The chairman of Prince Charles’s charitable foundation has resigned following claims that a six-figure sum from a wealthy Russian donor was accepted before being rejected by its ethics committee.
Douglas Connell, the chairman of the Prince’s Foundation, stepped down days after the Scottish charity regulator launched an investigation after reports that Charles wrote a letter thanking the businessman Dmitry Leus for his offer last year and suggesting they could meet after the Covid crisis.
A £100,000 donation to the foundation, which is based in Scotland, was turned down after concerns about its provenance, it was reported by the Mail on Sunday and the Sunday Times.
Earlier this month, Michael Fawcett temporarily stepped down as the foundation’s chief executive, while an investigation is conducted by trustees into the separate “cash for honours’ allegations regarding a Saudi billionaire’s donation to Dumfries House, the 18th-century Palladian house in Ayrshire “saved for the nation” by Charles.
Trustees of the Prince’s Foundation are conducting an inquiry into the claims.
Connell, who has been in the role since March, said in a statement: “I am both shocked and dismayed by newspaper reports that rogue activity of various kinds may have taken place within and outside the Prince’s Foundation. I and other members of the board of trustees had no knowledge of any such activity and we have launched a rigorous and independent investigation.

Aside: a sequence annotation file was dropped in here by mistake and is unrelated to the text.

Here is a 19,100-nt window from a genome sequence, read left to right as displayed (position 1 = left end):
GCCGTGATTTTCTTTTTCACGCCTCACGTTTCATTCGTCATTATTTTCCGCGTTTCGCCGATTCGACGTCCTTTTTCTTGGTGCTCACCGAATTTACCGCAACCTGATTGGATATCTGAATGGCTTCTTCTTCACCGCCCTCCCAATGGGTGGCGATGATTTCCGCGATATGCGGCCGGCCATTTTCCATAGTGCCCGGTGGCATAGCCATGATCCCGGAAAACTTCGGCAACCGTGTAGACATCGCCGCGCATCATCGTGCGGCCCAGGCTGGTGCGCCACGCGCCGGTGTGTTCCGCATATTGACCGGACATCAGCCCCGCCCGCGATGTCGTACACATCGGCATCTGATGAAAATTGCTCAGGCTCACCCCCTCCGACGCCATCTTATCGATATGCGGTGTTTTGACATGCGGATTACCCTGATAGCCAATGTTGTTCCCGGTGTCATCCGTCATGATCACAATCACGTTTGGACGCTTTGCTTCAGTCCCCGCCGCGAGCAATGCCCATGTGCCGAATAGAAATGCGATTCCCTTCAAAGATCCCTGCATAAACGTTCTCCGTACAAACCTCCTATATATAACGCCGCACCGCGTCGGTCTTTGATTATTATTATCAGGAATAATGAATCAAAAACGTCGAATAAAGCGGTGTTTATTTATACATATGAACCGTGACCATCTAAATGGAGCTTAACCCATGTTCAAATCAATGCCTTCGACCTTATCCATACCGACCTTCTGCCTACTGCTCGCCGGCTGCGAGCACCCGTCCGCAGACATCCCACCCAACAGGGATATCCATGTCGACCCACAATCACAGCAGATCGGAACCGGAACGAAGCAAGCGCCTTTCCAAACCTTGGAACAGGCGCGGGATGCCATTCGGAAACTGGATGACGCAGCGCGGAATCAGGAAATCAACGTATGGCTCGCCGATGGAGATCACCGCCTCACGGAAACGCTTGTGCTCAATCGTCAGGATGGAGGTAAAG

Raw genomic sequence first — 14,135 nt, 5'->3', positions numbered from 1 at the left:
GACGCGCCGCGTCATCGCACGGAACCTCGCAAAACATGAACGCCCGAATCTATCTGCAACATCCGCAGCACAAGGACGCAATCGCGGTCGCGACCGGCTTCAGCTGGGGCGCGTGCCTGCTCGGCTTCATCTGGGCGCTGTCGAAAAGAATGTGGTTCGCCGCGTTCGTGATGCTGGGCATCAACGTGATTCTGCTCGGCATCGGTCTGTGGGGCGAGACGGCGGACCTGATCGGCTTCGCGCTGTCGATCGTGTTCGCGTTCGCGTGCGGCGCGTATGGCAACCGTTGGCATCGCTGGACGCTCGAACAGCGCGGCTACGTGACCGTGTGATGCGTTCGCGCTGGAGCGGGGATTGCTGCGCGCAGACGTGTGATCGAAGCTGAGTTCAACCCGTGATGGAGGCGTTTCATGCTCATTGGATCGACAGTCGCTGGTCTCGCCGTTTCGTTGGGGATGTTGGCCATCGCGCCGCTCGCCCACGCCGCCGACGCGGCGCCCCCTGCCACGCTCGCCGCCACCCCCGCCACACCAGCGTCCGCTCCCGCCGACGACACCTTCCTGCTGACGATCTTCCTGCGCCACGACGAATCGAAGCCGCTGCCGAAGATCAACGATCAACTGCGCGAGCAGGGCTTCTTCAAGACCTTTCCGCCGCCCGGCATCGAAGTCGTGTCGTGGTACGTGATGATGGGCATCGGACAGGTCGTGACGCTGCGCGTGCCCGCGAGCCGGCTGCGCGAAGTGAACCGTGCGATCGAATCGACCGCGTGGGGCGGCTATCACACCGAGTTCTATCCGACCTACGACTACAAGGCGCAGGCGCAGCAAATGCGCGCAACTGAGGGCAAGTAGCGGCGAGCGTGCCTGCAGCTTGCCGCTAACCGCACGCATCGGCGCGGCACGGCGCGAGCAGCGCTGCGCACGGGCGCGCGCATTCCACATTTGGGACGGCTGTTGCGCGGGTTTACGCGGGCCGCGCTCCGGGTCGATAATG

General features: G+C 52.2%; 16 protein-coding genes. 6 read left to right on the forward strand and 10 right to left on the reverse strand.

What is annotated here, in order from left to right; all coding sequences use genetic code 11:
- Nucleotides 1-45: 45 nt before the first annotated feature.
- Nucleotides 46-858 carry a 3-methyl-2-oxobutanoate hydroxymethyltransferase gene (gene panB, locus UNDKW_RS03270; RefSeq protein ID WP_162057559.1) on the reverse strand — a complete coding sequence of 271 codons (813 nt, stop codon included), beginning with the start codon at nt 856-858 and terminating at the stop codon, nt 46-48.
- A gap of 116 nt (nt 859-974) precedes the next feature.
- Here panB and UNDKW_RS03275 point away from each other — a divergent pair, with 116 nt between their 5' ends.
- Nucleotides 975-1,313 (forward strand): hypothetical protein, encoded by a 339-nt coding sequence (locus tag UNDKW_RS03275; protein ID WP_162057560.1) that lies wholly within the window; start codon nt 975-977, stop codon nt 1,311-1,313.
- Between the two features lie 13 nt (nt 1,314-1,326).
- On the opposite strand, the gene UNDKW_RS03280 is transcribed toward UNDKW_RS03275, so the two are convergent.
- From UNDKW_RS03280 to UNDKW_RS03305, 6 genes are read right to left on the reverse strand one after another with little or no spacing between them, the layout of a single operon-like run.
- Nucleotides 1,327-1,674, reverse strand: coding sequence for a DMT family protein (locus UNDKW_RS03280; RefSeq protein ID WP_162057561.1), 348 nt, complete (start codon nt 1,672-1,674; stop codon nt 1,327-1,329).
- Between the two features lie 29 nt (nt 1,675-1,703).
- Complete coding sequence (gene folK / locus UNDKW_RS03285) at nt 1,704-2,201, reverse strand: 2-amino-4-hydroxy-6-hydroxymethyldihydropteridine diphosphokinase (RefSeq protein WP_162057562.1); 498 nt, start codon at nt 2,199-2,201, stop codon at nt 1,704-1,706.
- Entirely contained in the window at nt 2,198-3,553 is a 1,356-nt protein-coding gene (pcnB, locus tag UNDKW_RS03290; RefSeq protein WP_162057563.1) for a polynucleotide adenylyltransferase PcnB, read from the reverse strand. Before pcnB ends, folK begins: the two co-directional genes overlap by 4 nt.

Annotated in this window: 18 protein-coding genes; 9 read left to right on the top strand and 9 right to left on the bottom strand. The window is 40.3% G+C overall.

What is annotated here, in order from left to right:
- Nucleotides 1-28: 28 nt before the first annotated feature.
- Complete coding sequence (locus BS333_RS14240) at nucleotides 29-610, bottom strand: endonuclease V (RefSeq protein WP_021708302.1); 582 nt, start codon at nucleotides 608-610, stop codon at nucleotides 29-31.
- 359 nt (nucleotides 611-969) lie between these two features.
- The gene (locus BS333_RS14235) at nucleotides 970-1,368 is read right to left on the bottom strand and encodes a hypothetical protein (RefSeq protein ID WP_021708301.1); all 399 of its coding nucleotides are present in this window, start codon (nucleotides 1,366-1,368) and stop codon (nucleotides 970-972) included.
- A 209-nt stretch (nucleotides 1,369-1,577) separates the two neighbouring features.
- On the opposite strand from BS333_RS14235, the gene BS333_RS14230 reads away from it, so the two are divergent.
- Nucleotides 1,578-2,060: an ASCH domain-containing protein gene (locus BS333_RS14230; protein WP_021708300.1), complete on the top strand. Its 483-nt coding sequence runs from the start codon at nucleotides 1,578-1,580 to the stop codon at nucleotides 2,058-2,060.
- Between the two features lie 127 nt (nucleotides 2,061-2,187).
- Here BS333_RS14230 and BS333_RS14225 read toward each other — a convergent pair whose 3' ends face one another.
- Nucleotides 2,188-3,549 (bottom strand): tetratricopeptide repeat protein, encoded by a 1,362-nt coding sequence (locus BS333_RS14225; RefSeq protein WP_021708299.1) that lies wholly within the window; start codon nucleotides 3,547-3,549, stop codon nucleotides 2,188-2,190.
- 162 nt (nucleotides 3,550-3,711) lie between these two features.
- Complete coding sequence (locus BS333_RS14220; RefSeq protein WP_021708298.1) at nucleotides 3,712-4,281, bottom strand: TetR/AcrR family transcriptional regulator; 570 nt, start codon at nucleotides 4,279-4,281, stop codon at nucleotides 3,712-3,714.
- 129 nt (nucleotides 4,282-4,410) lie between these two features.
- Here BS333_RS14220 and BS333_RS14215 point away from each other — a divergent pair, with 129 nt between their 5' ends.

“My view is that the person chairing any organisation should take responsibility if it appears that serious misconduct may have taken place within it.
“I believe that the correct course of action is for the chair to accept that responsibility and to stand down from the role. That is why I am today resigning as chair of the Prince’s Foundation.”
The foundation’s ethics committee declined the donation after discovering Leus had been found guilty of money laundering in Russia in 2004 before having the conviction overturned. Leus has said he was the victim of a politically motivated prosecution, it was reported.
The Mail on Sunday reported that Leus believed he had given £500,000 to the Prince’s Foundation in two separate donations through third-party fixers, but had since discovered that only £100,000 was forwarded.
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